Art and the Unknown at the Ends of the World | Leonardo/ISASTwith Arizona State University

Art and the Unknown at the Ends of the World

By Ken Eklund
Abandoned Boiler for a Steam Engine


When the world ended, in April 1784, the shrapnel spread far and wide. I shouldn’t have been surprised to find a piece, a BIG piece, had landed on the Djerassi property, but I was. It weighed many tons and its impact had knocked down every redwood tree for miles along Harrington Creek. 

But that was a hundred years ago. The redwoods that had gone to pieces in the event had been replaced by new growth from the stumps, huge trees now in their own right. The shrapnel piece, meanwhile, had lost all its sharpness and threat and now looked lost and a little forlorn. 

That “bit of shrapnel” is an old steam boiler, left over from when a logging operation came to Harrington Creek to cut down its big redwoods. The steam engine fired by this boiler was the key to the whole operation, supplying the raw power to move the felled trees down the canyon to the wagons that then hauled them to the mill. According to philosopher Timothy Morton and others, this turned out to be the power to end the world as we know it; multiplied a million times, it precipitated the onset of humanity as a geophysical force on a planetary scale.




An artist, Javiera, looks out upon a foggy landscape.


The world ended again at Djerassi in July 2017, but in a different way. The fog had come in right up to the Artist’s Barn, seemingly placing us all right on the edge of the end of the world. To the artists and scientists doing a residency there, all the usual landmarks had disappeared.  The way forward was unclear.

Katharine shows us a video: she delicately crosses the rough ground on top of a hill in toeshoes. She explains she is dancing the future. In the video, she is small but erect in the immense blue of the sky. Beyond her, the land falls away into primordial cloud that stretches to the horizon. It felt, she tells us, “as if I was dancing at the very edge of the world.”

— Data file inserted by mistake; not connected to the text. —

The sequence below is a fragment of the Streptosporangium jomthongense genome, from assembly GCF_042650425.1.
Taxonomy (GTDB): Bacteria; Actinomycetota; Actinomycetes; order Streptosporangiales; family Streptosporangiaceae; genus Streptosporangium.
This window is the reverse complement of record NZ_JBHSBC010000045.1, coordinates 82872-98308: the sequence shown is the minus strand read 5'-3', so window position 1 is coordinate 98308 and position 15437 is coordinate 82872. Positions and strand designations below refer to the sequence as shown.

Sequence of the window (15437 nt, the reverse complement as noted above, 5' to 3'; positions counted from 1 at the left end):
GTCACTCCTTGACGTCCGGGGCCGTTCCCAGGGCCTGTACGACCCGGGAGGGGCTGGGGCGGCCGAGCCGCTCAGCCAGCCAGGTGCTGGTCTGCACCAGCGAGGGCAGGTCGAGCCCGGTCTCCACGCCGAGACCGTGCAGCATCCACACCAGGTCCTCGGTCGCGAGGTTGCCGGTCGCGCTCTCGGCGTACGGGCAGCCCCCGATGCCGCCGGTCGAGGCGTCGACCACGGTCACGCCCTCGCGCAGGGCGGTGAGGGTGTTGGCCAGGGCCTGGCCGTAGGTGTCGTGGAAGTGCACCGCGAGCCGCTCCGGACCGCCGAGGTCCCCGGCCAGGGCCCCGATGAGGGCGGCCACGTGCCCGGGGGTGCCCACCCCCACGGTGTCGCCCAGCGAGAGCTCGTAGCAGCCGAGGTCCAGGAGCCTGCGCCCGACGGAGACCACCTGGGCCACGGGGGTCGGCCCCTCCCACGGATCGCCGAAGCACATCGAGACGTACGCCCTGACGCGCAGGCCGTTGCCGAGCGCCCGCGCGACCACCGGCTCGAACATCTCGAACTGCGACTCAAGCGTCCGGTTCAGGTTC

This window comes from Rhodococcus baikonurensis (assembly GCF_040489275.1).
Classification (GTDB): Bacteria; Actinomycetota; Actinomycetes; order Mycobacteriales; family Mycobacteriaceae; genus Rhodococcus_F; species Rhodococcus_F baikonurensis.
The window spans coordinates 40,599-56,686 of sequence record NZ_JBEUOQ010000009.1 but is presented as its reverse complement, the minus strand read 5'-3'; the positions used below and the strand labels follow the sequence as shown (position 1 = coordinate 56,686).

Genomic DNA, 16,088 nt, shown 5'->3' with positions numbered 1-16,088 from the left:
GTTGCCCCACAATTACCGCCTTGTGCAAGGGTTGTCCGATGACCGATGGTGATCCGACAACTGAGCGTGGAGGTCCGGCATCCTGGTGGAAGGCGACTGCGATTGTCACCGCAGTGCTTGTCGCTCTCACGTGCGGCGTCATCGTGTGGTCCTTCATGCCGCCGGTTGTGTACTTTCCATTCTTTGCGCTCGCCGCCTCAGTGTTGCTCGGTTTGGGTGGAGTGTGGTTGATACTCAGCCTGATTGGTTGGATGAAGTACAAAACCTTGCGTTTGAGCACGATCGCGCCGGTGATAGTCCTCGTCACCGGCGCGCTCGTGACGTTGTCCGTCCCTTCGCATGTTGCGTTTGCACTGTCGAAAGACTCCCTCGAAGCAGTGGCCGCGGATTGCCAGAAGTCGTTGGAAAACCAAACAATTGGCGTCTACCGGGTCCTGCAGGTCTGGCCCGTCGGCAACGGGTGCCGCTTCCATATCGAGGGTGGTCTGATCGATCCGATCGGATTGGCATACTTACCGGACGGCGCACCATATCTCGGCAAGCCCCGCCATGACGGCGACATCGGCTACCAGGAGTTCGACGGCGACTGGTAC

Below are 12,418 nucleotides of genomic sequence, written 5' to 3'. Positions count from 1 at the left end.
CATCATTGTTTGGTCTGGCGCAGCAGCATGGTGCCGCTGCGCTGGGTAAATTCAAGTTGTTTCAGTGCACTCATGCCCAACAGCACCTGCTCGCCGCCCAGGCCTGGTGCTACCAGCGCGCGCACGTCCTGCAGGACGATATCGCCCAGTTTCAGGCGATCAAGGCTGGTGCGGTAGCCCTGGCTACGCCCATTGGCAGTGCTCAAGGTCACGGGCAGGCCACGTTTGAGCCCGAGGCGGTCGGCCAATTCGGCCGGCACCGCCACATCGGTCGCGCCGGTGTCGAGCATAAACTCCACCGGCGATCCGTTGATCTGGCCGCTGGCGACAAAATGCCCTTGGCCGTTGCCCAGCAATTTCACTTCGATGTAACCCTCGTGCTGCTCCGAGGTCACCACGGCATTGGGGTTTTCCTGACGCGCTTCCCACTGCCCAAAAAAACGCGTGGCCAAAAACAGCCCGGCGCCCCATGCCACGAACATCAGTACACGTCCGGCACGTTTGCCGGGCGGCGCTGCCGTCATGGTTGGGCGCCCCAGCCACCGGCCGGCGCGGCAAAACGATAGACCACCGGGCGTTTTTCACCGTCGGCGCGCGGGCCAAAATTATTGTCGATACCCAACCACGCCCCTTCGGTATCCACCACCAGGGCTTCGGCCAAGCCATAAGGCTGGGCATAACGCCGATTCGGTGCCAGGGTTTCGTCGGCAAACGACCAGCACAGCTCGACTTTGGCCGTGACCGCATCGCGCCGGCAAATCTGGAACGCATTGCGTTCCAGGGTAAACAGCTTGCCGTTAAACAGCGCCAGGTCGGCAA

Why is it, I wonder, we find ourselves beheld in wonder at the fog, and not the boiler? We tramp right by the boiler, heedless, eager to see at the artworks nearby.

My work at Djerassi calls me to contemplate the grand forces that determine our planet’s history, and to think in longer time scales. For me, finding the boiler deep in the woods was an uncanny moment, a brief interval when the curves of time straighten out and, like with the cars on the subway, for an instant you can look backward and forward and see the whole train. 

The same alien logic that thought these redwoods were worth more dead than alive has moved on from this place, and grown ever more powerful. Now its pen is writing off the permafrost layer as collateral damage, and the rainforests, and the Great Barrier Reef.

Meanwhile, back at the Djerassi property, the redwoods drink in the fog, which has now rolled in over the Artist’s Barn, and water drips as a slow, deliberate rain off the needles of the knobby pines. Up in the Artist’s House, Gina is showing us her pictures of the last pangolins and the motorized canoes that will meet the barges that will meet the trucks that will meet the planes that will take them, via that alien logic, to other continents to be eaten. The pangolins, she notes, are delicious, but that is incidental. The end of the world has moved again, and now we are enveloped in it.